Also in GB2RS this week…

| March 28, 2014

The RSGB has launched its 2014 Construction Competition, intended to encourage home construction, experimentation, design and innovation. Any RSGB Member is eligible to enter and there will be prizes in each category. The overall winner will be awarded the new Pat Hawker G3VA Trophy. Full details are online at www.rsgb.org/constructioncompetition.

In the news broadcast of 23 March we incorrectly stated that GB4IMD would be active from Poldhu for International Marconi Day. GB4IMD is the callsign of the Cornish Amateur Radio Club, who will be active from Stithians Field on that Day. The Poldhu Amateur Radio Club will be operating from the Marconi site at Poldhu for International Marconi Day using their callsign GB2GM. We apologise for this confusion. All stations planning to participate are urged to register in advance. Full details are at www.gb4imd.com.

The European CW group is launching a new on-air game called Snakes and Ladders from 1 April 2014 to 31 March 2015. It is designed to promote activity on all bands and to encourage friendly contacts. Everyone taking part will be acknowledged and any station submitting six or more logs during the twelve months from April to March next year can receive a certificate of participation. Full rules are available in English and many other European languages from the Snakes and Ladders web page at www.eucw.org/sl.html.

The BAA Radio Astronomy Group will be holding its 2014 General Meeting on 17 May at the National Space Centre, Leicester, LE4 5NS. This year there are two keynote speakers. Professor Paul Cannon will address the issue of solar storms, their origin and consequences and Dr Klaas Wiersema will describe how new radio telescope technologies enable the exploration of the ‘transient’ radio universe, from the mysterious millisecond duration fast radio bursts to the energetic afterglows of gamma-ray bursts that are sometimes visible for years. Other presentations include an ultra-low cost Hydrogen Line radio telescope; the design of an Arduino-based magnetometer and experiments with a small SDR radio telescope. Tickets are £12 for BAA members, £15 for non-members, including free parking. Details at www.britastro.org/radio.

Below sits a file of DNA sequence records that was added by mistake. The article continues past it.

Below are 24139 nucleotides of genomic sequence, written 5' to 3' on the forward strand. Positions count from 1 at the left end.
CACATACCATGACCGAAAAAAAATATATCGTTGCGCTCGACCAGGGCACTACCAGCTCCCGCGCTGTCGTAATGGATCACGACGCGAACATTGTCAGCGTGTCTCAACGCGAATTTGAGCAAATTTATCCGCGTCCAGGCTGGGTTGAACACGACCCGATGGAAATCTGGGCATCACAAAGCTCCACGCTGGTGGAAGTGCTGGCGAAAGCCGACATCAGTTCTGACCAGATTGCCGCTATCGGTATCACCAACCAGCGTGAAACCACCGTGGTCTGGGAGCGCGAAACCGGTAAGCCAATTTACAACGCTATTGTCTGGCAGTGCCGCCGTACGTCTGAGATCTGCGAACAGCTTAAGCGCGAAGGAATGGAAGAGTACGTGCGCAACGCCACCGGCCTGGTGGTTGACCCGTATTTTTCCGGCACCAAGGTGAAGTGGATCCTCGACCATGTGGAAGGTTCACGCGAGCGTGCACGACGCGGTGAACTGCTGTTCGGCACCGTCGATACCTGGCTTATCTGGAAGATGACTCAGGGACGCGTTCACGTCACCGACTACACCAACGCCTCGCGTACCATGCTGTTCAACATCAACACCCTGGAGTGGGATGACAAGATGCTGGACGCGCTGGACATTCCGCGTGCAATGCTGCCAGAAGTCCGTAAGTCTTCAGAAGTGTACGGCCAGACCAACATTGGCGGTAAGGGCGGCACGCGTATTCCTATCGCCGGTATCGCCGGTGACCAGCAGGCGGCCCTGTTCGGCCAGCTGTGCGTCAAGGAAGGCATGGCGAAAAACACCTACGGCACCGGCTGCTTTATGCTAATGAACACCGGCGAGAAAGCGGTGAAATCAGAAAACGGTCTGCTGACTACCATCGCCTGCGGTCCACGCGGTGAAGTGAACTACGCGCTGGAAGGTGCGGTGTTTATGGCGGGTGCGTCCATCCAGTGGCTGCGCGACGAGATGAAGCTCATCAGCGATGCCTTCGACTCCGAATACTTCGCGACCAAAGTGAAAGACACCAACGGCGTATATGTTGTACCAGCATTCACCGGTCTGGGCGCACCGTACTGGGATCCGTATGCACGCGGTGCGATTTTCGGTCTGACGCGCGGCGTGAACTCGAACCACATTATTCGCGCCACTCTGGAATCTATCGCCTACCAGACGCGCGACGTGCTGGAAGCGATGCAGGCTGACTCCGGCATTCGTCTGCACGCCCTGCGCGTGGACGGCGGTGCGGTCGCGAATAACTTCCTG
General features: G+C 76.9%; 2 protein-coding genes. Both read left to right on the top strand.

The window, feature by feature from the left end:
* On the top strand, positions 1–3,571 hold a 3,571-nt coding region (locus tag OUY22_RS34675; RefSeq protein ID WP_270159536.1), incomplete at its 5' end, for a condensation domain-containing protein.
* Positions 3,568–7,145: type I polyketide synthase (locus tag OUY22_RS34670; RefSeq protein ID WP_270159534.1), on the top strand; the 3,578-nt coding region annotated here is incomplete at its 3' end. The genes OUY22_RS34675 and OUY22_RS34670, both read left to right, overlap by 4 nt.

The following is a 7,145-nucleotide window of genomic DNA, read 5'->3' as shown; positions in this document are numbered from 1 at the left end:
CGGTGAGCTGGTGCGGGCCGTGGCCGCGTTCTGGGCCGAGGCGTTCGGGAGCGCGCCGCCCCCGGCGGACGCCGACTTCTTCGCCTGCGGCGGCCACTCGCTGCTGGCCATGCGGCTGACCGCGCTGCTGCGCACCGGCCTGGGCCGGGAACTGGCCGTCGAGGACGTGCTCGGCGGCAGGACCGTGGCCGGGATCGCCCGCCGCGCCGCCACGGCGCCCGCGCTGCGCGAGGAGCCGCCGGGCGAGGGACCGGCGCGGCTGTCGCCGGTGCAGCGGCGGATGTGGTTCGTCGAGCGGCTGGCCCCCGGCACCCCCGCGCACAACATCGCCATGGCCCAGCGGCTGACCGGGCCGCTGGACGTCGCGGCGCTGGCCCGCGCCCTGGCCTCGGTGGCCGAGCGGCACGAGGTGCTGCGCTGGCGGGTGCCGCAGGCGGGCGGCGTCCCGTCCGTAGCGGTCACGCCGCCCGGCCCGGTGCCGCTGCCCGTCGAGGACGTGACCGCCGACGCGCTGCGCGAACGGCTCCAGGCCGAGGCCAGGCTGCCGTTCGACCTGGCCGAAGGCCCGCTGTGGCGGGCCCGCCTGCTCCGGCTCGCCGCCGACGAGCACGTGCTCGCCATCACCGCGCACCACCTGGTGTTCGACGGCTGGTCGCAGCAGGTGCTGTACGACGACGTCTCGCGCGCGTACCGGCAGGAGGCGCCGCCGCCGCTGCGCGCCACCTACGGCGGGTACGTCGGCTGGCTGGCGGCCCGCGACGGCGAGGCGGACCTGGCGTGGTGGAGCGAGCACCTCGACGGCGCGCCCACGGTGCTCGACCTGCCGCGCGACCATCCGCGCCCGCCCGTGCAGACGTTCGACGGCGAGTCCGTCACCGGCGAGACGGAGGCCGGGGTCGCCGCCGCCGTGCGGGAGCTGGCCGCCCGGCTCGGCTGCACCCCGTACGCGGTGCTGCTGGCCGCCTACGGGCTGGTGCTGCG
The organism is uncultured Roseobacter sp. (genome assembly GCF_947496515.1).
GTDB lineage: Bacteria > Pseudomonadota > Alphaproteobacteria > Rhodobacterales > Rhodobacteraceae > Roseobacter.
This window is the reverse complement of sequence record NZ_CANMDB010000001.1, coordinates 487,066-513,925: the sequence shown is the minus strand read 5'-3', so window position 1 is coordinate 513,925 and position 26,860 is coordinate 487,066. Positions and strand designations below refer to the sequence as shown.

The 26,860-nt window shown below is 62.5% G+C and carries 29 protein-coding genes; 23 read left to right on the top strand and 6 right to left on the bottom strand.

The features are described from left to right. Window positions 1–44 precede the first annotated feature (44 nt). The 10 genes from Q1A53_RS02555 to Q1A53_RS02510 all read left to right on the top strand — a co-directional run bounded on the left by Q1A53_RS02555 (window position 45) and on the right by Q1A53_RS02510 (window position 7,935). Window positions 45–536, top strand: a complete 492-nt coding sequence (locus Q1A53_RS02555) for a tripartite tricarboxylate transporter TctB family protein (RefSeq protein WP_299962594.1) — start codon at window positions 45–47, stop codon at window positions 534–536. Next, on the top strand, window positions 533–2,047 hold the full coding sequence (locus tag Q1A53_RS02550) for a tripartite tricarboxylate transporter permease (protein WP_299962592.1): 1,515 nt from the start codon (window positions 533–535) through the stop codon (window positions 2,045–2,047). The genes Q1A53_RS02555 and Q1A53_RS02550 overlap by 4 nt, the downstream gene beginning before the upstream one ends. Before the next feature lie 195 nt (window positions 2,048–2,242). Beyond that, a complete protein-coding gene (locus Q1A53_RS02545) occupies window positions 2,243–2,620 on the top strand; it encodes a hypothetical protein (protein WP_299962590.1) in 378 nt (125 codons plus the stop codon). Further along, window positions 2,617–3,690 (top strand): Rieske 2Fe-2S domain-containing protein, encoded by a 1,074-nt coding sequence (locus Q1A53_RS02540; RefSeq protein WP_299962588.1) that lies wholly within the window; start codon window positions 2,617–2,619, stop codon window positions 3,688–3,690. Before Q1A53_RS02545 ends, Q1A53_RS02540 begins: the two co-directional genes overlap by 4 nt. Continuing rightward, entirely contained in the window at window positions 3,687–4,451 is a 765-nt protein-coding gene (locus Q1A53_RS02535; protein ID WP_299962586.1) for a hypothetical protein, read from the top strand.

Amateur radio will have its own geostationary transponders on-orbit by the end of 2016. This is thanks to the approval of a concept from the Qatar Amateur Radio Society to include a pair of Phase 4 amateur transponders as part of the Qatar Satellite Company’s new communications satellite. It will carry a 250kHz wide linear transponder intended for conventional analogue operations such as CW and SSB. Also on board will be an 8MHz wide transponder to be used for experimental digital modulation schemes and digital amateur television. Precise operating frequencies remain to be finalised. Both of the transponders will be feeding broad beam antennas to provide coverage over about a third of the Earth’s surface. This equates to Europe, Africa, along with parts of South America and Asia.

Icom has published a firmware update for the IC-7700 that is free to download. It follows a similar upgrade made to the IC-7800 last year and is aimed at providing sharpened performance and a greater user experience for operators. It can be downloaded from www.icom.co.jp/world/support/download/firm.

Richard, G3CWI completed his 16th talk since last June at the Bolton Wireless Club this week. If your club meets within a two hour drive of Macclesfield, he would be happy to come along to speak. His talks draw on his experience of portable operating from Antarctica to the Andes and from Patagonia to Pacific islands. Details of how to book are online at www.sotabeams.co.uk/book-a-club-talk.

Radio amateurs in Thailand with a basic class licence have gained an extension to the 2m band to 146.500MHz and now have access to 28 to 29.7MHz as well. They were previously restricted to 2m FM. The PDF of the Thai regulators announcement can be downloaded from http://tinyurl.com/pmc3s9p.

Category: GB2RS Headlines

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